DSM-IV (and DSM IV-TR) 1994-2013
In 1994 the DSM-IV the term "Pervasive Developmental Disorder" was used to describe a spectrum of autism and related disorders including autistic disorder, PDD-NOS, Aspergers disorder, Rett's syndrome and childhood disintegrative disorder. This was the first time that those with higher functionality (and I use this term soooo loosely as I am not a fan) were identified. The DSM-IV has a triad of diagnostic criteria or three domains which were:
* impaired social reciprocity
* impaired language/communication and
* restricted or repetitive patterns of interests/activities.
To meet the criteria, the individual must show at least 2 social, at least 1 communicative and at least 1 restricted behaviour with onset in at least one area before the age of 3 years.
2013 saw the release of the revised DSM-5. Probably the most significant change was that it combined all of the separate disorders of the DSM-IV into one single condition called Autism Spectrum Disorder (ASD). The diagnostic criteria changed from the triad to a dyad:
* Social Communication Deficits
* Restricted Interests and Repetitive Behaviours (RRBs).
The new criteria acknowledged that although characteristics are present from early life, they may not become fully evident until the time in life when there are demands (in particular social demands) that exceed their coping capacities (think school year, teens and school refusal, self-harm, university life, motherhood, full-time employment etc etc etc).
There are severity descriptors applied to each domains which recognise the level of support required. The level can be different for social communication and RRBs. The new criteria also recognise that these levels can change over time and in different contexts.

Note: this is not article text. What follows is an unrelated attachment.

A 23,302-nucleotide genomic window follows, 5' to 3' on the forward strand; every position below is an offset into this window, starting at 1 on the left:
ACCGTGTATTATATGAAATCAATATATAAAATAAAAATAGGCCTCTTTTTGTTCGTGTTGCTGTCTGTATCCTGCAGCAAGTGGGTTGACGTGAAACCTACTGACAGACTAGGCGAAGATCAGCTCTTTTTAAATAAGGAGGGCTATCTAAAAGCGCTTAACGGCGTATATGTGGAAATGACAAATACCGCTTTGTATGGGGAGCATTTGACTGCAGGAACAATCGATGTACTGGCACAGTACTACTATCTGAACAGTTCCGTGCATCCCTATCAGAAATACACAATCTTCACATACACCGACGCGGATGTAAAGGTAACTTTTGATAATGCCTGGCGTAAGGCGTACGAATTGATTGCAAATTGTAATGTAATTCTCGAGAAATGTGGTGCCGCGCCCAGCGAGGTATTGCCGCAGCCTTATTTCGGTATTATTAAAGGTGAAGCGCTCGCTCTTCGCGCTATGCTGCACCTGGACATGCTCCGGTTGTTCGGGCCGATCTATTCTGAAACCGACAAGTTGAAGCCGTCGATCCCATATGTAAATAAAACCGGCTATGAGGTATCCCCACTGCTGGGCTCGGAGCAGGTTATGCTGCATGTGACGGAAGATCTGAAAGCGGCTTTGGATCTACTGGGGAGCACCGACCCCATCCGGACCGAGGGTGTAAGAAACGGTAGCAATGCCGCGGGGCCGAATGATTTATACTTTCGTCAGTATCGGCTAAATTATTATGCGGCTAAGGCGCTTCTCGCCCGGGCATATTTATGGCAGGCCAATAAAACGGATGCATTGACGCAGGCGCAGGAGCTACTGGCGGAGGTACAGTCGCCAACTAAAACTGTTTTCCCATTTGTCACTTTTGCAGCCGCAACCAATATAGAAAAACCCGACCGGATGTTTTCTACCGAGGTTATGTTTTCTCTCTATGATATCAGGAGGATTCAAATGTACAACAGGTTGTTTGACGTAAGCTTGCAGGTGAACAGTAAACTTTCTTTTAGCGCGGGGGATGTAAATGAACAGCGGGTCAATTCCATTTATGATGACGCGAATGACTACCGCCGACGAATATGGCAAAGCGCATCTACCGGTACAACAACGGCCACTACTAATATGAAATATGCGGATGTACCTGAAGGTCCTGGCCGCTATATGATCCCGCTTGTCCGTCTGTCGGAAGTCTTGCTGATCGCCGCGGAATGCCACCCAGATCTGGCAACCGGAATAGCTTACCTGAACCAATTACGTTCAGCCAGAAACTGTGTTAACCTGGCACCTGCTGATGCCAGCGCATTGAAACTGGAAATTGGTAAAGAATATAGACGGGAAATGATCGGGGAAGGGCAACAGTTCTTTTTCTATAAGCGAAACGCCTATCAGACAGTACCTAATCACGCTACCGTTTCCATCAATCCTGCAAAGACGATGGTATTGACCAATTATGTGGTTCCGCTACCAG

Other changes include the ability to also officially diagnose a co-occurring condition (such as anxiety disorder, ADD/ADHD) in addition to ASD.
WHERE ARE WE NOW?
Certainly our current thinking has moved a long way from the early diagnoses of "childhood schizophrenia" or "infantile autism". We know that it is life-long developmental neurobiological presentation. We know that stand alone autism presents uniquely in every individual but add in some co-occurring presentations which are extra special additions that may exacerbate or mask autistic characteristics and we can really appreciate the full 3D spectral diversity.
Childhood presentation is different to teenage presentation which is different to adult presentation in each individual. Each day is different. Each audience will see it differently.
So by the time you meet a 30's or 40's-something adult with ASD, it can be almost forgivable for invalidating the autistic claim because you are most likely meeting a master chameleon who has devoted their entire life to studying how to be neurotypical while the whole time feeling like they have been dropped in from another planet and continually falling apart the moment the door shuts!